Just when he thought bad weather was going to force him to turn his turboprop around and miss giving an important presentation, EGNOS saved the day. General Aviation pilot Julian Scarfe shares his experience of flying with EGNOS.
“I was recently invited by France’s Directorate General for Civil Aviation (DGAC) to travel to south Paris and give a talk on proportionate regulation for General Aviation. As the co-owner of a 1966 Twin Comanche, it seemed like the appropriate way to travel was to fly myself to Toussus Le Noble airport – just a short taxi ride away from the meeting venue. The only problem with this plan was that Toussus Le Noble is no longer a customs airport, meaning a stop at Le Touquet in northern France was necessary to clear customs en route.
“The timing was tight. Taking off from my home airport of Cambridge when it opened, I had only about an hour to spare to arrive in time for my presentation in the early afternoon. I woke up early as I often do before an interesting trip and checked the automatic weather reports at Le Touquet. Although the general weather forecast for the day was good with clear skies and fair visibility, the temperature had been dropping overnight towards the dewpoint of 11°C, and at 6:00 AM the temperature was 12°C. When temperatures hit the dewpoint, fog is inevitable.
“The last report I received before setting off was that at Le Touquet visibility was 1100 metres with broken cloud at 100 ft. This by itself was not a problem, but my heart sank when I read the Notices to Airmen (NOTAMs): Le Touquet’s instrument landing system (ILS) was out of service. I was just about to send a message to the event organiser with apologies for my absence when I realised that Le Touquet also has a GPS approach that, with the help of EGNOS in the form of LPV, has a decision height of 250 ft – almost as low as the ILS. So I set off, carrying sufficient fuel to fly to Le Touquet, hold for several hours if necessary, and fly back to Cambridge if a landing at Le Touquet proved impossible.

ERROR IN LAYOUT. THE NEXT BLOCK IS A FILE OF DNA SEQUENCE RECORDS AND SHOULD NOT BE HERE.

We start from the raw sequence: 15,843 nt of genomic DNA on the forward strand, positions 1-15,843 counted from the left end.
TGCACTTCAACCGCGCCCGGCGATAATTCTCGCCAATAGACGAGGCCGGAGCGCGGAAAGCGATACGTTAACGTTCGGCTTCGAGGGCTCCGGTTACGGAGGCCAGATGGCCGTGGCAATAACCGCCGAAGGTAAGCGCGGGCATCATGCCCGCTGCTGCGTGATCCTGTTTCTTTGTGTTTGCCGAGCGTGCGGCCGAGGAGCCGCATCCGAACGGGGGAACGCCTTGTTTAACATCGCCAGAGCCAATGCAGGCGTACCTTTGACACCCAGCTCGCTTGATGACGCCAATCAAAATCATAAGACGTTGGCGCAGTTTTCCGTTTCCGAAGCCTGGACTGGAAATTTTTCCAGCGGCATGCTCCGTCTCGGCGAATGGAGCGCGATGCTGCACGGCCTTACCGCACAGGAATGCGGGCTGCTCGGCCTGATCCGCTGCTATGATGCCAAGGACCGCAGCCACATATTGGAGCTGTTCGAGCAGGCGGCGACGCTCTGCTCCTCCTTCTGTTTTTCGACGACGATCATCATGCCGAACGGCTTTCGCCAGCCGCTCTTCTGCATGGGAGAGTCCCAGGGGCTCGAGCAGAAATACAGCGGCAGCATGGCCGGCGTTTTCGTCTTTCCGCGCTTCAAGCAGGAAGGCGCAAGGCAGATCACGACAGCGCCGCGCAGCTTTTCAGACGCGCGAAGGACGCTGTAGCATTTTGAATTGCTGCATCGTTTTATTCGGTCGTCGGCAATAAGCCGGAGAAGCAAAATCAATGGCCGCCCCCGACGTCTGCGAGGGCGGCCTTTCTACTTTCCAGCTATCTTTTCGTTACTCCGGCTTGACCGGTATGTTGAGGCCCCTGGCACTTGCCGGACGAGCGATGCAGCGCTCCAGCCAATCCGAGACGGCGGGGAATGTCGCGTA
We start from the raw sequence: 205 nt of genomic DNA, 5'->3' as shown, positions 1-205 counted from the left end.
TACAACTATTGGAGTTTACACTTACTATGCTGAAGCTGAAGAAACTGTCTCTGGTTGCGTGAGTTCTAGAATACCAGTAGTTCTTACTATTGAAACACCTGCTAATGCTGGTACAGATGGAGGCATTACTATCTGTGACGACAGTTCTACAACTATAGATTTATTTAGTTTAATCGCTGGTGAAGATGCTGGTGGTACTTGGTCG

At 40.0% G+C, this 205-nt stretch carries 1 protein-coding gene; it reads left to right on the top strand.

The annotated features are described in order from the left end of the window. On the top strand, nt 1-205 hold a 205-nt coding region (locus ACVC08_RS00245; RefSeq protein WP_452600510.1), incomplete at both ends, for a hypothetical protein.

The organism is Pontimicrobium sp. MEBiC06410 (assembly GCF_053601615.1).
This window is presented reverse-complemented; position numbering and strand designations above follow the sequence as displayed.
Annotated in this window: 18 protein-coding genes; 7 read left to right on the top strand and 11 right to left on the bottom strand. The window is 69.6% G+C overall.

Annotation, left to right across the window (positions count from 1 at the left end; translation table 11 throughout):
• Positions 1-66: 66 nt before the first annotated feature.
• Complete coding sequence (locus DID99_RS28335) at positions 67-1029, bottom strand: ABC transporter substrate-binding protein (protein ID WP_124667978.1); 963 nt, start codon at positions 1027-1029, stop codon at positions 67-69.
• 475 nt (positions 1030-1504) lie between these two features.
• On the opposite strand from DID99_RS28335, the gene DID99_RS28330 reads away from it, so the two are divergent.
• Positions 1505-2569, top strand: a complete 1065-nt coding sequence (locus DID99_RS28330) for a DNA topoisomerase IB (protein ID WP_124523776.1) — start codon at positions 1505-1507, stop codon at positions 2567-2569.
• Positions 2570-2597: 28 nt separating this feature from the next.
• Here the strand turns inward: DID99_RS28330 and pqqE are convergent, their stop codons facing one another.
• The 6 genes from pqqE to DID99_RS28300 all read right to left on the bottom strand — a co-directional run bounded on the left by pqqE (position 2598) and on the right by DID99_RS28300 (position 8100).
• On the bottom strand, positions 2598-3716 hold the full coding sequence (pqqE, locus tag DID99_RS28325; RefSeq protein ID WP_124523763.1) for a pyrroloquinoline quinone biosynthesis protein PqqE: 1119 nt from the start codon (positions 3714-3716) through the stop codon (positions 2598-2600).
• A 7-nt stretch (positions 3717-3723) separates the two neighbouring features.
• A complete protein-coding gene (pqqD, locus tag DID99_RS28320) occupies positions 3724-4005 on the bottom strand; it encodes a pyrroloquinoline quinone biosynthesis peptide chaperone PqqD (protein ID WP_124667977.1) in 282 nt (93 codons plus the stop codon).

Bad weather ahead
“The flight as far as the Channel was uneventful. As I was handed to Lille Approach I was informed by the controller that the weather at Le Touquet was ‘pretty bad’, with a visibility of 1400 metres and overcast cloud at 200 ft. I knew this was right on the margin for an LPV approach. On the one hand, the approach and runway lighting might just be visible from the 250 ft decision height. On the other hand, it might not be… When I told the controller that I would fly the approach, he warned me that I might need to hold at the initial approach fix TUKVI because an aircraft ahead of me, a larger state aircraft, was also attempting the approach.
“In the event, no holding was necessary, and I was cleared for the approach. I asked if the preceding aircraft had made a successful approach. ‘No,’ the controller told me, ‘he has gone around on a missed approach.’ Hearing this, I adjusted my expectations to being
unable to see the lights and missing the approach too – an important mental discipline for instrument flying.
“As with most approaches in fog, the conditions feel a little strange – one flies in clear air above the thin cloud layer, in my case entering the top of it at about 650 ft in the descent. One then must rapidly adjust to instrument flying for about a minute, as the view outside disappears into the fog. The needles of the LPV indication were delightfully stable and, as I descended into the gloom, I felt confident in the guidance system, even though I knew it might not lead me low enough for a landing.
A successful experience
“At 270 ft in the descent to the decision height of 250 ft the approach and landing lights suddenly came into view. It is difficult to express in wordsthe beauty a pilot sees when these lights come appear. Even at a time of relatively high workload, I couldn’t help but smile.
“The landing was uneventful in the reasonable visibility below cloud. On the tarmac, I taxied in to a deserted apron, walked in to show my passport to the customs officers, and paid my landing fee, which included a €5 extra charge for the approach lights – worth 100 times that to me on this occasion!
“As I was leaving, to my surprise, I heard the engines of an aircraft going around off the approach again, most likely because it was not equipped to benefit from an EGNOS-enabled LPV approach.
“This was my first experience flying an LPV approach to minima. I found it to be identical to flying a traditional ILS, except that on my equipment the indications are displayed in cyan rather than green, and perhaps that the LPV indications are a little more stable than the ILS. In the years before the EGNOS safety of life service was operational, I would not have had the opportunity to spend the rest of that day enjoying the conference and an evening in Paris.”
EGNOS and aviation
Aviation is a key market segment for European GNSS. EGNOS, which was designed for aviation, has revolutionized the way we fly. It has created more access to small airports, increased safety and facilitated business across Europe. Across the commercial, regional, general and business aviation sectors and from airports to OMES and pilots – everyone is benefiting from EGNOS. You can learn more about all of these benefits here.
Source: European GNSS Agency (GSA) (http://www.gsa.europa.eu).